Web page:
First steps with PYTORCH

In reality, this post was intended for my DLAI course’s students, although I think it may be of interest to other students. I am going to share in this blog the teaching material that I am going to generate for the part of DLAI course that will cover the basic principles of Deep Learning from a computational perspective.

This post provides a fast-paced introduction to the PyTorch API required to follow the DLAI Labs (Master Course at UPC – Autumn 2017). I will teach the part of DLAI course that will cover the basic principles of deep learning from computational perspectives. In this part we will review the basics of Pytorch, the Python implementation of the Torch machine. learning framework


PyTorch  can be seen as a Python package for GPU-accelerated deep neural network programming that can complement or partly replace existing Python packages for math and stats, such as NumPy. PyTorch is the Python implementation of the Torch machine learning framework.  Torch was originally implemented in C with a wrapper in the Lua scripting language, but PyTorch wraps the core Torch binaries in Python and provides GPU acceleration for many functions.

Unlike TensorFlow, PyTorch offers a quick method to modify existing neural networks without having to rebuild the network from scratch and makes it possible easily print Tensors on the screen. For Deep Learning researchers these are important features, since they usually take several iterations to get a Deep Learning implementation right. Researchers also value some interesting features as the fact that the interoperability with numpy is easy in PyTorch, with the simple .numpy() suffix to convert a Tensor to a numpy array.

However PyTorch models are not easy to put into production or ship into mobile as TensorFlow, which it has production-ready deployment options. TensorFlow also supports distributed training, which at the moment, PyTorch is crucially lacking. PyTorch is still a young framework which is rapidly gaining momentum. If you have the time, my advice would be to try both and see what fits your need best if you are doing research or your production requirements are not very demanding.

Below are the tasks of this lab session. If you don’t finish all of them during this session lab, please, read last Task before leaving classroom.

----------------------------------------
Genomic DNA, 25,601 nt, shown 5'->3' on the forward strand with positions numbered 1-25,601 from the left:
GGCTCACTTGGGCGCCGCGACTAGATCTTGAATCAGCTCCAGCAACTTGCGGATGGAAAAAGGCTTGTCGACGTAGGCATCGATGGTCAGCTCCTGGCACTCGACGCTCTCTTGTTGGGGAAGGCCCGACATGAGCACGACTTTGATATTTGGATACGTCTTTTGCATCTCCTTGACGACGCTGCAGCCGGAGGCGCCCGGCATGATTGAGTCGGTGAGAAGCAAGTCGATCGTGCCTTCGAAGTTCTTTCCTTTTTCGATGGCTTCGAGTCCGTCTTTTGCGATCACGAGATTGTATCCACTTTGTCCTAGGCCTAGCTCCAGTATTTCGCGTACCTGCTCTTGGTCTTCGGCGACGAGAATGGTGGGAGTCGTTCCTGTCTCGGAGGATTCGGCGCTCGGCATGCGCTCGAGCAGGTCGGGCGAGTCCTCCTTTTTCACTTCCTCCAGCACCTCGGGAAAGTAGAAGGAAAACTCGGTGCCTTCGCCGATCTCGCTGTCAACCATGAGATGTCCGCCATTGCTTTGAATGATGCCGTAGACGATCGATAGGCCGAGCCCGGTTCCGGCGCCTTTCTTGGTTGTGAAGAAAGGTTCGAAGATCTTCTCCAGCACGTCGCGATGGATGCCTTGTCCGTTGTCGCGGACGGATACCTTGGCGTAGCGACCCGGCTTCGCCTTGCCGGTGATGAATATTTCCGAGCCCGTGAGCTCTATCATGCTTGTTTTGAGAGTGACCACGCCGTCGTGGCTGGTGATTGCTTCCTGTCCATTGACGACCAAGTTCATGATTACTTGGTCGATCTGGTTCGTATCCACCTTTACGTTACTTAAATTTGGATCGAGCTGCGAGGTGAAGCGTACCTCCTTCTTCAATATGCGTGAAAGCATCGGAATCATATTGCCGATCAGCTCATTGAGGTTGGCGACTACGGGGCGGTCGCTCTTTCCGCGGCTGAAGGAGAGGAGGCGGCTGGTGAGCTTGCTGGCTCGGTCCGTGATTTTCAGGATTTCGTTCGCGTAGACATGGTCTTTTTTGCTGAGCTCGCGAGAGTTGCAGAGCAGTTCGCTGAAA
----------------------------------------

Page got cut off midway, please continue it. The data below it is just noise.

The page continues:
Task 1:  Update DLAI lab docker image

We need to be sure that we have the last version of DLAI lab docker. Update or download our docker image :

docker pull jorditorresbcn/dlai-met:latest

Next we need to create a new container with the following options:

  • Forward port 8888
docker run -it -p 8888:8888 jorditorresbcn/dlai-met:latest

newfolder is an empty folder created by you somewhere inside your home folder.

In your container, clone the course repository inside the /app/code folder:

cd /app/code
git clone

Start a jupyter notebook using this command:

jupyter notebook --ip= --allow-root

Open a browser and go to http://localhost:8888 , the password is dlaimet.

If you are on windows and you are experiencing connectivity issues, please check THIS.

In this lab we will use the port 8888, if you are using a remote computer please open this port.

Task 2: Run your first PyTorch program

Run your first PyTorch program following these instructions:

First of all, using your browser with jupyter, open the PyTorch examples folder and locate the mnist-pytorch-book  file. Try to run all the blocks t in order to check your PyTorch installation.  

The output should be something like:

LeNet (
  (conv1): Conv2d(1, 6, kernel_size=(5, 5), stride=(1, 1), padding=(2, 2))
  (conv2): Conv2d(6, 16, kernel_size=(5, 5), stride=(1, 1))
  (fc1): Linear (400 -> 500)
  (fc2): Linear (500 -> 10)
 Train Epoch: 1 [16640/60000 (28%)]	Loss: 2.027052

Task 3 : Analyzing the code

Using your browser with jupyter, look for these parts on the code:

  • Identify how PyTorch reads the data.
  • Identify where the neural net definition is.
  • Which are the layers used on this net? Which are the activation functions used on this net?
  • Identify the loss and optimizer functions.

Task 4: What differences can you see between Keras and PyTorch?

Task 5: Hyperparameters

Going through the shared folder, modify the hyperparameters (batch size, number of epochs, learning rate), optimizer and loss functions and the layers of the model. the logs to observe if you can get better accuracy and better speed with your modifications. Make charts comparing accuracy/epochs with the different configurations.

Task 6: Lab Report

Build a lab report with a brief explanation of the previous Tasks. Send the report to with the subject “[DLAI] Lab PyTorch”, include all the names of the group members and put them in copy.

My thanks to Francesc Sastre for helping me with the preparation of this lab.

2017-10-29T16:40:37+00:00 October 3rd, 2017|